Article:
A simple black gate on the Nepalese side transforms into a concrete castle on the Chinese side. A little shy, I walk past the guards in the hope that they will ignore me. And they do. The concrete building has two wings. On one ARRIVAL is written, on the other DEPARTURE. I go to the ARRIVAL terminal and am promptly called back by the Chinese Officers from within the building. “Not a step further, young lady!” I am put on a green plastic bench, and I wait. I write an e-mail to the travel company because my Nepalese sim is still working. They were supposed to pick me up from the border in the morning. Since Tibet is two hours ahead of Nepal, I left early. In the end, I arrive at the border around 9 o'clock (what I believe to be late), and still, nobody is there. I'm waiting for a total of five more hours because of a spelling error in my paperwork. The Chinese accept only perfect papers. My travel company seems to have its hands full as they forget me for four more hours. Everyone is friendly. It sometimes seems, exclusively to me (to the other travellers and the Tibetan guides, the officers are rude at best). I got my privilege back. It can have advantages to be a woman.
After waiting for hours without information on my green plastic bench, while amusing the officers with a little uninspired ukulele play, one of the other guides takes me over the border. I am supposed to go with her group of 51 Russian-speaking tourists. At first, they are not at all thrilled that a stranger is mingling with them and begin to puff up like chickens. But since I can understand a little bit of Russian, I know enough to answer and introduce myself sneakily. Soon I see why they are so territorial. It's a wild mix of all ages from Russia, Ukraine and Kazakhstan on a kind of spiritual journey. I'm sitting in one of the last buses, with only women. The men have already left as they always make sure that they come first. One behaviour that I recognise. When I address the only remaining man on the bus for speaking perfect English speaker is still on it, turns out that he is Canadian with Kazakh roots (which explains why he cannot relate to Russian masculinity). It soon becomes clear that this group is a crazy mix of nationalities and characters who struggle to get along. A powder keg.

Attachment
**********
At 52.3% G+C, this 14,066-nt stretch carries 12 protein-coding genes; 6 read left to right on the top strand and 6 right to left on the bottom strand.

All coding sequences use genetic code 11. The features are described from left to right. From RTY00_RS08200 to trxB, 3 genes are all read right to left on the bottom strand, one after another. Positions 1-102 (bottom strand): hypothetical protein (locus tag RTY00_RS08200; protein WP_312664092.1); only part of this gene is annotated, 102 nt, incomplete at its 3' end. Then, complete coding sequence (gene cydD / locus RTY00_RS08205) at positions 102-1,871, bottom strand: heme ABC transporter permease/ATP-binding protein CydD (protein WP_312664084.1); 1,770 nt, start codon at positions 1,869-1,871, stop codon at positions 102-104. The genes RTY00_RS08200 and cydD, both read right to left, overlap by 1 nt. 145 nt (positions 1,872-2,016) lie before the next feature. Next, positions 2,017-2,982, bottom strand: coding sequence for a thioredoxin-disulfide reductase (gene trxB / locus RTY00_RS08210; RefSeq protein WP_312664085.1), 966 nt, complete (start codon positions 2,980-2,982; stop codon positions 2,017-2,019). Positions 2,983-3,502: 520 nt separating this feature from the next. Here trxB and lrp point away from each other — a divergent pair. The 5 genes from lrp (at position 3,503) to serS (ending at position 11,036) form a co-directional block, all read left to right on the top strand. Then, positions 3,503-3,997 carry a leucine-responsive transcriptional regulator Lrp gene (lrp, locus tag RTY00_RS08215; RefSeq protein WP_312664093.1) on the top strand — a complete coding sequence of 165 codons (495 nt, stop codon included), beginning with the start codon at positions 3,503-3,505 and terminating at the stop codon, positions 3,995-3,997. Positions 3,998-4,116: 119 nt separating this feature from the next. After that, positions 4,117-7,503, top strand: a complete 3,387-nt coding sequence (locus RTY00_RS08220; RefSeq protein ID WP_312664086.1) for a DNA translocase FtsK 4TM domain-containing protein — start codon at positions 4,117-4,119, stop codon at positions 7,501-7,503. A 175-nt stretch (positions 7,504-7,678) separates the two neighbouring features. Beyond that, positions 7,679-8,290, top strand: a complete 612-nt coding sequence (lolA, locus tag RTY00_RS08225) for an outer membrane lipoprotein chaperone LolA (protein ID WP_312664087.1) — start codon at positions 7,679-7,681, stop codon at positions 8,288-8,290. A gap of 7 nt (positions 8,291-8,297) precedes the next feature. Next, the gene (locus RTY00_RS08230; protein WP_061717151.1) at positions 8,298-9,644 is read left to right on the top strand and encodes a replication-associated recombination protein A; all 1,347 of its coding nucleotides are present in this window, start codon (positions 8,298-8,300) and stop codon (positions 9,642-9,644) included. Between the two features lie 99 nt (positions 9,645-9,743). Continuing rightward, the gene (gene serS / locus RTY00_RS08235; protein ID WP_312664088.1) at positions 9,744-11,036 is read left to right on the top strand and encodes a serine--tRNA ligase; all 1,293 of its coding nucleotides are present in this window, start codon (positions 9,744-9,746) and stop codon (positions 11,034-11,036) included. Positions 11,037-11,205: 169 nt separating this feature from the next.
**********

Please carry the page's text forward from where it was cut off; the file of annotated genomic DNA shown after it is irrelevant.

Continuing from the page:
At the hotel we get out, I get a single room with a bath and immediately breathe easier. The place is grubby and dark, but it has a door that I can close. I am drawn to the street. I still don't understand what this country looks like, how people live here and what it's all about. To my surprise, it's still light out, although it's almost nine o'clock. After my agency paid for my dinner, as an excuse to making me wait for 5 hours at the border and because their side made all the mistakes, I stroll through the streets of Ji long shè qu, the tiny place behind the security zone. There, the loads are transshipped from Nepalese to Chinese trucks, so that they are allowed to drive through China. Here, for the last time, I hear the melodious and long horns of the colourful Nepalese trucks.
The change of country is striking. Where rocky dirt roads lead to the border in Nepal, there are freshly tarred roads on the Chinese side. Like in Nepal, the mountains are steep and very green, the cows are free, and often enough I am not sure if they are not yaks. Maybe it's just yaks that got a haircut. After all, the animals are used for wool production in Tibet. I'm confused, but it's not essential. Every two kilometres there is a checkpoint where we have to get out and show our papers. It's a dance that turns into a routine fast. And even though I am travelling in a vast group, my solo travel always gets a comment.
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